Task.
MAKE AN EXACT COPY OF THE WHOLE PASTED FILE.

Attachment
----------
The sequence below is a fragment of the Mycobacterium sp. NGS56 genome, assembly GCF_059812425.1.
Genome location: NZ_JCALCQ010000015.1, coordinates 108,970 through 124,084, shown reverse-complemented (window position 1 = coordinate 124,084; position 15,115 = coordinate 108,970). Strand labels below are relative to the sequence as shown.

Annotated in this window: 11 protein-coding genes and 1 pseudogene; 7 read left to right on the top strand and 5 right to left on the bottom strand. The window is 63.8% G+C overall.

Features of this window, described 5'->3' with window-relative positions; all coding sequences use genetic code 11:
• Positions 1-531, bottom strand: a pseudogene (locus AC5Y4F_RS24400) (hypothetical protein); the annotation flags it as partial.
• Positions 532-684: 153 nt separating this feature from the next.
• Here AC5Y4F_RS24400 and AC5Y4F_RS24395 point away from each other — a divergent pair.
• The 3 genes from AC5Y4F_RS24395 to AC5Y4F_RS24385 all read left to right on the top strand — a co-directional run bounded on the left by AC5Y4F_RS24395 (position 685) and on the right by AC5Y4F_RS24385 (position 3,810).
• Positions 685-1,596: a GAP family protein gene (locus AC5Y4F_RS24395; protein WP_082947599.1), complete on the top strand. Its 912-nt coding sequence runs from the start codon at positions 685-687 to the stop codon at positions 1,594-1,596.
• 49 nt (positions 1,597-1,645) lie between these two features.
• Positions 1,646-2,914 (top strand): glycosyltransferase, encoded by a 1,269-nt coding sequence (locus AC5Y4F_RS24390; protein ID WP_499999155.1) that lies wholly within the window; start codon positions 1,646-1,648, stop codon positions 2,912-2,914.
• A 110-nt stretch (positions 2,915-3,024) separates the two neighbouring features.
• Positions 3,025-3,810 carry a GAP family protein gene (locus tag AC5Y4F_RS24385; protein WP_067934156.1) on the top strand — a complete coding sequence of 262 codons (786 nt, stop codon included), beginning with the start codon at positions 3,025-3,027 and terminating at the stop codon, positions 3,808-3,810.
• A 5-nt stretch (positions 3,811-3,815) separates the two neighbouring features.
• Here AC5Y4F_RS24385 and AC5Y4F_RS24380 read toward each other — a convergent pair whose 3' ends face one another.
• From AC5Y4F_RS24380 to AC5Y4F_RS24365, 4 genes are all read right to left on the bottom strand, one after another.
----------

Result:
The sequence below is a fragment of the Mycobacterium sp. NGS56 genome, assembly GCF_059812425.1.
Genome location: NZ_JCALCQ010000015.1, coordinates 108,970 through 124,084, shown reverse-complemented (window position 1 = coordinate 124,084; position 15,115 = coordinate 108,970). Strand labels below are relative to the sequence as shown.

Annotated in this window: 11 protein-coding genes and 1 pseudogene; 7 read left to right on the top strand and 5 right to left on the bottom strand. The window is 63.8% G+C overall.

Features of this window, described 5'->3' with window-relative positions; all coding sequences use genetic code 11:
• Positions 1-531, bottom strand: a pseudogene (locus AC5Y4F_RS24400) (hypothetical protein); the annotation flags it as partial.
• Positions 532-684: 153 nt separating this feature from the next.
• Here AC5Y4F_RS24400 and AC5Y4F_RS24395 point away from each other — a divergent pair.
• The 3 genes from AC5Y4F_RS24395 to AC5Y4F_RS24385 all read left to right on the top strand — a co-directional run bounded on the left by AC5Y4F_RS24395 (position 685) and on the right by AC5Y4F_RS24385 (position 3,810).
• Positions 685-1,596: a GAP family protein gene (locus AC5Y4F_RS24395; protein WP_082947599.1), complete on the top strand. Its 912-nt coding sequence runs from the start codon at positions 685-687 to the stop codon at positions 1,594-1,596.
• 49 nt (positions 1,597-1,645) lie between these two features.
• Positions 1,646-2,914 (top strand): glycosyltransferase, encoded by a 1,269-nt coding sequence (locus AC5Y4F_RS24390; protein ID WP_499999155.1) that lies wholly within the window; start codon positions 1,646-1,648, stop codon positions 2,912-2,914.
• A 110-nt stretch (positions 2,915-3,024) separates the two neighbouring features.
• Positions 3,025-3,810 carry a GAP family protein gene (locus tag AC5Y4F_RS24385; protein WP_067934156.1) on the top strand — a complete coding sequence of 262 codons (786 nt, stop codon included), beginning with the start codon at positions 3,025-3,027 and terminating at the stop codon, positions 3,808-3,810.
• A 5-nt stretch (positions 3,811-3,815) separates the two neighbouring features.
• Here AC5Y4F_RS24385 and AC5Y4F_RS24380 read toward each other — a convergent pair whose 3' ends face one another.
• From AC5Y4F_RS24380 to AC5Y4F_RS24365, 4 genes are all read right to left on the bottom strand, one after another.